Virtual Farm Tour: Mar-Bec Dairy
Jonathon Hallock doesn’t have the typical “farm kid story” of spending every day in the barn with his parents. In fact, farm chores weren’t even an option unless all of his homework and other school commitments were completed first.
But that didn’t limit any of his passion for farming and today he’s putting it to good use as he takes on more leadership at Mar-Bec Dairy in Mondovi, Wisconsin.
Jonathon’s father, Marty, is a first-generation dairy farmer. After working with his uncle for a few years, then renting a farm by his father-in-law (milking 40 cows), Marty purchased the Mondovi farm in 1993 and started milking 70 cows. Through the years, the herd gradually expanded to its current size of 880 milking and dry cows. Jonathon’s mother has always worked off the farm.
In May 2013, Jonathon graduated from the University of Wisconsin-River Falls with a degree in dairy science and farm management. The following fall, the dairy completed construction on a calf barn. The new facility includes 144 individual pens. The calves were previously raised in hutches. However, finding enough space on the farm for all the hutches and maintaining a comfortable environment for people to succeed became a challenge in western Wisconsin’s rolling hills.
After touring many other calf facilities, Hallocks, with the help of key team members, decided to build a four-row barn with a few custom features. This too was because of geography; the farm doesn’t have enough flat space for a two-row facility. Jonathon said they installed positive pressure tubes for ventilation right away. A 2-foot-by-2-foot curb between the side curtains and the pens allows for natural air movement, but prevents drafts from dropping off the curtains onto the calves. A curb between the two center rows prevents direct contact between calves.
Mar-Bec Dairy doesn’t have enough waste milk to feed the calves, so they instead feed Vita Plus Calf Precision, a 24/18 milk replacer, twice a day. Calves are introduced to starter at about day 3 and receive water constantly. Panels between calves are removed two weeks prior to weaning so that small groups can socialize. Jonathon said this has significantly improved calf health and performance at weaning.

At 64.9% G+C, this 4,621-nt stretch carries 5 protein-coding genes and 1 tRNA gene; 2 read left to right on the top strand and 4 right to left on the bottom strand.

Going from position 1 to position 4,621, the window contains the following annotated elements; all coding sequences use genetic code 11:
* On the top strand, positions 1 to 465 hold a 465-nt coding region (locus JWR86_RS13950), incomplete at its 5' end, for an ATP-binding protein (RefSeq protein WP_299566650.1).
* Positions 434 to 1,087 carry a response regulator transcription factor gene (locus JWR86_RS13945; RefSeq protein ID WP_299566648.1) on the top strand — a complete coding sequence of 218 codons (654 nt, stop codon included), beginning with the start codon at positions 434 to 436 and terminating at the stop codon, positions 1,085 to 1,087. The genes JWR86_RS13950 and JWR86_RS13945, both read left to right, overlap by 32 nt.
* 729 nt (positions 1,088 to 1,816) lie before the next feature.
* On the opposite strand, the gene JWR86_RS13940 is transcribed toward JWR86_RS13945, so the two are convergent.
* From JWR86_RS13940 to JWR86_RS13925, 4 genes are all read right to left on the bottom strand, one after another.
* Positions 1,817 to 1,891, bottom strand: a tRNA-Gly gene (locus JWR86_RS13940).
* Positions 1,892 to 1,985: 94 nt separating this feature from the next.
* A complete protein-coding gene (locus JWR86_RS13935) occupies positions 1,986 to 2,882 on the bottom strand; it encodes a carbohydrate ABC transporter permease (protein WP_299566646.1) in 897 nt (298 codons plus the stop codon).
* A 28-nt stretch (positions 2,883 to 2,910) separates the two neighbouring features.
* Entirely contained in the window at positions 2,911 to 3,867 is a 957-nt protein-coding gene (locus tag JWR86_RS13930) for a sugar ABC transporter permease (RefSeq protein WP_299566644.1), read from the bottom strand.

Five team members, including Jonathon, help with calf chores, but that’s not the sole responsibility of any person. He said strong communication and flexibility to take on a number of roles are vital to the team.
“Communication is the true key to the success of my calf program,” he said. “Things work well here because we communicate well.”
As he works to eventually take over the farm, Jonathon, 25, readily admits he has a lot of learning to do.
“Other guys here have tons of experience, so they just know what to do. I have to think through some things a lot more than they do,” he explained.
Jonathon said he is very fortunate because his dad listens to his opinions and gives him decision-making power.
“He’s always made it a goal for me to be successful,” he said.
Marty agreed, saying, “It’s nice to work with your kid. Now it doesn’t always have to be me making all the decisions.”
Marty said education was a priority when the kids were young and it remains a priority today. He said he feels it’s important for employees to attend meetings to learn new concepts and strategies in dairy farming as well as business management.
“Learning to farm doesn’t happen overnight,” Marty said. “Just because your kids have your blood line doesn’t mean they know how to manage.”
That’s a lesson Jonathon takes to heart and he appreciates his dad’s emphasis on continual education. He said his biggest piece of advice for other young adults looking to enter the farming world is to get an education and gain experience by working for other people before returning to the home farm. That, and be ready to put in a lot of elbow grease.
“Be willing to work hard,” he said, “because the farm is going to demand it.”
Starting Strong - Calf Care